It’s difficult to say how much obesity is costing the bank because overweight employees are also more likely to have other conditions, such as diabetes and heart disease, she says. However, it’s enough to make Scotiabank take notice.

“Our overall HR strategy is having engaged employees. Having engaged employees means that we need healthy employees,” she says.

Scotiabank has introduced several initiatives to encourage its employees generally, and obese workers specifically, to improve their health. Among them, the bank offers discounted memberships at several national health clubs across the country. It has also implemented healthier menus at all of its corporate cafeterias and set nutritional guidelines for food served at work functions. That is not to say fatty or sugar-laden foods aren’t offered — they’re just not encouraged.

“What we first and foremost do is try to encourage the healthy,” she says. “(That means) fresh fruit, veggies, sandwiches on whole-grain bread and lower-fat sandwich fillings.”

Scotiabank also pays for nutritional counselling, dietitians or other forms of health coaching for employees with on-going health problems where obesity is a factor. The bank has also integrated its short- and long-term disability to ensure the obesity issue is addressed.

“What we’ve found is that both parties have an interest in getting healthy,” says Thanasse. “We want productive and engaged employees and most people do not want to be on disability.”

Obese workers are not singled out or penalized, as smokers sometimes are, in terms of disability pay or benefits, she says.

“There is a bit of a difference. Smoking is more of a conscious decision,” she says. “I wouldn’t say it’s a completely conscious decision because there is an addiction component with it but I don’t think people choose to be obese.”

To underscore its commitment to wellness, Scotiabank created a senior manager of wellness position a few years ago, within the HR department. This person is responsible for managing corporate wellness and ingraining healthy living into the bank’s culture.

Scotiabank also encourages its employees to look beyond weight. The bank has programs and policies aimed at a bias-free workplace, although it doesn’t specifically list obesity as a possible bias.

“One of the problems when you start to get down to words is that then you become exclusive just by default,” says Thanasse. “If you say, ‘We’re targeting our program to be bias-free’ — and then you list which biases — then you run the risk of not being inclusive.”

Robert Meggy
President and CEO
Great Little Box Company
This Vancouver-based box manufacturer has about 220 employees, 30 of whom are office workers, and the CEO is in charge of all strategic HR initiatives including wellness.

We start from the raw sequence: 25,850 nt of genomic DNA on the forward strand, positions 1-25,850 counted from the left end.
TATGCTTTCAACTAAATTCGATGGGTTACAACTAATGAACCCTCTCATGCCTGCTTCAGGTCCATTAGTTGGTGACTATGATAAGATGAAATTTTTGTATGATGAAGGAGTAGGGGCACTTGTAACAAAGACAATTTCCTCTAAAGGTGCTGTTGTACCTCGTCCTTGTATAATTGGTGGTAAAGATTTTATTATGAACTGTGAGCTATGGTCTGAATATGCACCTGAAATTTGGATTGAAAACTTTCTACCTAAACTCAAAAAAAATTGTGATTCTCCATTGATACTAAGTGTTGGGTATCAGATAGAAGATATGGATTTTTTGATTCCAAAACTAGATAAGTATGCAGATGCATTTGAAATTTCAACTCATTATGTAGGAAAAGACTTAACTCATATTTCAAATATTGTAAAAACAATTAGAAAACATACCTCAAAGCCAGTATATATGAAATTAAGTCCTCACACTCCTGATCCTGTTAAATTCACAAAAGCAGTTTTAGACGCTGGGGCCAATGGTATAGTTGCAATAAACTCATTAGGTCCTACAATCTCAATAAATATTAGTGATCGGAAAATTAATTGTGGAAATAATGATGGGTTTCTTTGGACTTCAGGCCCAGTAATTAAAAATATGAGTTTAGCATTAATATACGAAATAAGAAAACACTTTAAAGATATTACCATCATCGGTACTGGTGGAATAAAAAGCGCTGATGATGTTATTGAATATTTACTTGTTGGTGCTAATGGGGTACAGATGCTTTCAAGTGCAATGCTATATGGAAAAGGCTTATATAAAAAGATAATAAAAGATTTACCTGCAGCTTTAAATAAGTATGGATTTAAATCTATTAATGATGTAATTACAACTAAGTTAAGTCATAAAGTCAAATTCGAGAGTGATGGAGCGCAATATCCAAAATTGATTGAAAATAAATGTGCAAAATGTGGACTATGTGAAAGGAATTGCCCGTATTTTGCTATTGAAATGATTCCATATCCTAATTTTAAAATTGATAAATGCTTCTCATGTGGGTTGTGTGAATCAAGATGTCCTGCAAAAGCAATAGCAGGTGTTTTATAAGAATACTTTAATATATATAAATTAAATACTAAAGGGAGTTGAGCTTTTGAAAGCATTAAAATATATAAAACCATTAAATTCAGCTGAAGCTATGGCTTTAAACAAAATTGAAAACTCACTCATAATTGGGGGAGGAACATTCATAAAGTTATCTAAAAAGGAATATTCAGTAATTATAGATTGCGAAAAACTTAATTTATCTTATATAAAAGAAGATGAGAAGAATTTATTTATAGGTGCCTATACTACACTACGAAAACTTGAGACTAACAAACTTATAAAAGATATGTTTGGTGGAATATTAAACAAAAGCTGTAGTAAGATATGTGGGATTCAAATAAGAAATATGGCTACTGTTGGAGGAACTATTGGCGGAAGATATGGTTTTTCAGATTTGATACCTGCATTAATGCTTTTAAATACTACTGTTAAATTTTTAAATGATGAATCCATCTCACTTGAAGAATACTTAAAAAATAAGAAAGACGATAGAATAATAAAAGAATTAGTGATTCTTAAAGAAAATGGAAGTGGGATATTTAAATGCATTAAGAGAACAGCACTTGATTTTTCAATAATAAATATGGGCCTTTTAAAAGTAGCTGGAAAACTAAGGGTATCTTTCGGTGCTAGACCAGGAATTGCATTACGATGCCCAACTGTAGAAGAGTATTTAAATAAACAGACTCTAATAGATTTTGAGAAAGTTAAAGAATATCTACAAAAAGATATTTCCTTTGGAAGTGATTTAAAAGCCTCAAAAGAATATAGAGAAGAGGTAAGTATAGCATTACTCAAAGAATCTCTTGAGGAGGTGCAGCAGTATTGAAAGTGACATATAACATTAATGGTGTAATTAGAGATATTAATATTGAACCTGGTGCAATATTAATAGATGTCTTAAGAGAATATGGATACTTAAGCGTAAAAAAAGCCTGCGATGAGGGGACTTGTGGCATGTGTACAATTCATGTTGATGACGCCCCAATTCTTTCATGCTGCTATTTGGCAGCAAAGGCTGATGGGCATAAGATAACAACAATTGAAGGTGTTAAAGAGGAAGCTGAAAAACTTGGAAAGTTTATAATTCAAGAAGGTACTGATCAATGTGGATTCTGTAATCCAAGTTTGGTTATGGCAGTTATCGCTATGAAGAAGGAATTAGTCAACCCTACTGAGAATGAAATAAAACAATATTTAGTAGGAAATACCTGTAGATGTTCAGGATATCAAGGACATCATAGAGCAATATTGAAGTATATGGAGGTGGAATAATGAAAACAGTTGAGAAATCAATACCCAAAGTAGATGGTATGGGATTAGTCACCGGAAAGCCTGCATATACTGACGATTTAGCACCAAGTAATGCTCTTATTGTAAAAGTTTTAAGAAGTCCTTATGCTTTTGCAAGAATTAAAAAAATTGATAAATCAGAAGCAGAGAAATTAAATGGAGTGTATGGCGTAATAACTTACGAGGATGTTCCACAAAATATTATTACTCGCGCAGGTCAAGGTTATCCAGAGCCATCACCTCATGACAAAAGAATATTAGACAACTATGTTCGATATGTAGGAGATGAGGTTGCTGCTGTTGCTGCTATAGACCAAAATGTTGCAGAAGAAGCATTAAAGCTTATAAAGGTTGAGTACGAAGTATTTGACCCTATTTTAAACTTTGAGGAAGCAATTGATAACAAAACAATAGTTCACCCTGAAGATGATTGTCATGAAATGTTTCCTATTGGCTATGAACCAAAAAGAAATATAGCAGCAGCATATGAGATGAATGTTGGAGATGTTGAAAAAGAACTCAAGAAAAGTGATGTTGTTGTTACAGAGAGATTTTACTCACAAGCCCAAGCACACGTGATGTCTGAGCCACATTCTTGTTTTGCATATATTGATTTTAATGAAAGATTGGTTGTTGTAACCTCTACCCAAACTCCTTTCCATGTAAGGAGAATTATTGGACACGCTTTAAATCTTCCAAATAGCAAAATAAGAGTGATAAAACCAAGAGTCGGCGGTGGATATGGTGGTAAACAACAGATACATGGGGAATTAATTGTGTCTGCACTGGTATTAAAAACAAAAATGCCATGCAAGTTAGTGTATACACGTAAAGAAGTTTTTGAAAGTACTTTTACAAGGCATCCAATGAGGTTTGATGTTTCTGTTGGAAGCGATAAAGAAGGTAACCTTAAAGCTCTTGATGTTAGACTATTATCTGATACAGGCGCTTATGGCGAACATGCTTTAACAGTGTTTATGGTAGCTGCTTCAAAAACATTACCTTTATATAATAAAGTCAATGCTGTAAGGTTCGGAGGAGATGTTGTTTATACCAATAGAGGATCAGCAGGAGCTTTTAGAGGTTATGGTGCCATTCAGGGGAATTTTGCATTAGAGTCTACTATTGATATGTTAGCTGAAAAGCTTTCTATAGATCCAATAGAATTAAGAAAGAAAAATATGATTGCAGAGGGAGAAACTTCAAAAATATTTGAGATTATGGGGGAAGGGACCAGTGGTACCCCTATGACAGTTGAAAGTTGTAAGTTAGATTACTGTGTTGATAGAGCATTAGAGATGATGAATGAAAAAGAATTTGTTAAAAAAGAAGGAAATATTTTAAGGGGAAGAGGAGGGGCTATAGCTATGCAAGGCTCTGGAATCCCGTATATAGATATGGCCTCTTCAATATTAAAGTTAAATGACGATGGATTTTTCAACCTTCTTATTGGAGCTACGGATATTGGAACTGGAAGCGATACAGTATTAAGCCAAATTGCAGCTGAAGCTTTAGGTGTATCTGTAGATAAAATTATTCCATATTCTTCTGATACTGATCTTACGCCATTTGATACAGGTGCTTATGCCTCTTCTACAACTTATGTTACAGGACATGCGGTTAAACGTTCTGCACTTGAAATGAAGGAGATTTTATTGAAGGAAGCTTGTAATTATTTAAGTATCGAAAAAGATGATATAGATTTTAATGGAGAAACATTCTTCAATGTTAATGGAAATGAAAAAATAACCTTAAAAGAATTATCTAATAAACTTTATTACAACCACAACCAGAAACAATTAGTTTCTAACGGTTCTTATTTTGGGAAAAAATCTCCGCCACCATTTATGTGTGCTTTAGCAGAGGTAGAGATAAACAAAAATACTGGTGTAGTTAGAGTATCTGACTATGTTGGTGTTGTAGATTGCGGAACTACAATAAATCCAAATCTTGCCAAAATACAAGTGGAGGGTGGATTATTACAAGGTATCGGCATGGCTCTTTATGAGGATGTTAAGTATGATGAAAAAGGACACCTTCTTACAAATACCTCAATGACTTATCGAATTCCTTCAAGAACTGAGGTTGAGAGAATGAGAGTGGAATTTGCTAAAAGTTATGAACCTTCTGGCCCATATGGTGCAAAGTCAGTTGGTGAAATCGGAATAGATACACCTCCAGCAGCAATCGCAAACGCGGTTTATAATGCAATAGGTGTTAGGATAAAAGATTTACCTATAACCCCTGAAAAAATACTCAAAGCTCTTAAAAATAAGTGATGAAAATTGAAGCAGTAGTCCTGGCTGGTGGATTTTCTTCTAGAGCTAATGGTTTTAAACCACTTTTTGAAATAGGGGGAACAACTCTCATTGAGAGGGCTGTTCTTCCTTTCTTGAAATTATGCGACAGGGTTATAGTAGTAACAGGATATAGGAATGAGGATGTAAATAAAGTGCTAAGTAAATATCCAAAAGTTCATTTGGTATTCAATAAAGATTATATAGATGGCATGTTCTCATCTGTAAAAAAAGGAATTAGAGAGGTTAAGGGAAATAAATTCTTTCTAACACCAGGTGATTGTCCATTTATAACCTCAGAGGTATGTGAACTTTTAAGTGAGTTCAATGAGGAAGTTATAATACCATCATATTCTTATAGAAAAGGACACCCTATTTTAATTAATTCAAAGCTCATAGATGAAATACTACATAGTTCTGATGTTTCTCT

Being active, both physically and socially, is part of the culture at Great Little Box Company in Vancouver. And during the hiring process, which includes up to nine interviews, the company looks to hire people who fit into this culture, says Robert Meggy, president and CEO.

“People who didn’t go to social events didn’t last very long,” he says.

Just like physical activity, social events help employees reduce stress because co-workers become their friends, he adds.

At Great Little Box Company, many of the social events are also physical, such as annual participation in Vancouver’s 10-kilometre Sun Run, weekly volleyball matches between the office and plant staff, hiking, rafting and even a trip to Africa to hike Mount Kilimanjaro.

“People who are healthier are more productive, happier,” says Meggy. “When they start gaining weight, they don’t feel good about themselves.”

Two years ago the company built its new office and plant on an island in the middle of the Fraser River. There’s an on-site gym with more than $30,000 worth of equipment, a basketball court and beach volleyball court for the summer.

The gym is open seven days a week, 24 hours a day, and is completely free for employees to use, with about 20 per cent of employees doing so. Employees can also bring along a friend for free on the weekend, says Meggy.

Employees are also involved in running the gym. Two of them are in charge of maintaining the equipment and providing orientations to other employees and one employee, whom the company paid to become a personal trainer, gives two-and-a-half hours of training to employees every year.

The company encourages employees to make use of the gym by giving them points for every hour they spend there, which they can trade for prizes, such as Costco gift certificates, a television, a DVD player or clothing, such as a company hat.